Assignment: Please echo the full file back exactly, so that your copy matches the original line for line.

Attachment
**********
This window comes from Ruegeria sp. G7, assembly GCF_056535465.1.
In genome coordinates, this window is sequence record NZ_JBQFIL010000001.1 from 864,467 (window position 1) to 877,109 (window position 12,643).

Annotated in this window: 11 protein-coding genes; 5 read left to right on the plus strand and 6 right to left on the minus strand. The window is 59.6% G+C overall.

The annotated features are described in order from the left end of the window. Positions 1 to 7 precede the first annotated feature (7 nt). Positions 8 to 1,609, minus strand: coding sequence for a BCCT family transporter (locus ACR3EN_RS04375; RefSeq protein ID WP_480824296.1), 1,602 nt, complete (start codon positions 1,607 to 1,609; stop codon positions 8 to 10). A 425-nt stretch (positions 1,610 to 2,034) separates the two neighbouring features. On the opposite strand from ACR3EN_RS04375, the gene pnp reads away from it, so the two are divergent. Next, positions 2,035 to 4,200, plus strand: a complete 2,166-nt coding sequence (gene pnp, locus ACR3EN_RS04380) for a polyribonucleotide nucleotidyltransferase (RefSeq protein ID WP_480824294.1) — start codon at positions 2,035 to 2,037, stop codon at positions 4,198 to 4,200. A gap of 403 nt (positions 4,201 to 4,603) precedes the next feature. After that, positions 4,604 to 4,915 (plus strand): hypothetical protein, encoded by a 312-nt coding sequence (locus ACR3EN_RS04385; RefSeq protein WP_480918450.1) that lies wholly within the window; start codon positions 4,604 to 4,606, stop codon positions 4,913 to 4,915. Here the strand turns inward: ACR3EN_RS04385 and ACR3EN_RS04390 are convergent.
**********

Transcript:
This window comes from Ruegeria sp. G7, assembly GCF_056535465.1.
In genome coordinates, this window is sequence record NZ_JBQFIL010000001.1 from 864,467 (window position 1) to 877,109 (window position 12,643).

Annotated in this window: 11 protein-coding genes; 5 read left to right on the plus strand and 6 right to left on the minus strand. The window is 59.6% G+C overall.

The annotated features are described in order from the left end of the window. Positions 1 to 7 precede the first annotated feature (7 nt). Positions 8 to 1,609, minus strand: coding sequence for a BCCT family transporter (locus ACR3EN_RS04375; RefSeq protein ID WP_480824296.1), 1,602 nt, complete (start codon positions 1,607 to 1,609; stop codon positions 8 to 10). A 425-nt stretch (positions 1,610 to 2,034) separates the two neighbouring features. On the opposite strand from ACR3EN_RS04375, the gene pnp reads away from it, so the two are divergent. Next, positions 2,035 to 4,200, plus strand: a complete 2,166-nt coding sequence (gene pnp, locus ACR3EN_RS04380) for a polyribonucleotide nucleotidyltransferase (RefSeq protein ID WP_480824294.1) — start codon at positions 2,035 to 2,037, stop codon at positions 4,198 to 4,200. A gap of 403 nt (positions 4,201 to 4,603) precedes the next feature. After that, positions 4,604 to 4,915 (plus strand): hypothetical protein, encoded by a 312-nt coding sequence (locus ACR3EN_RS04385; RefSeq protein WP_480918450.1) that lies wholly within the window; start codon positions 4,604 to 4,606, stop codon positions 4,913 to 4,915. Here the strand turns inward: ACR3EN_RS04385 and ACR3EN_RS04390 are convergent.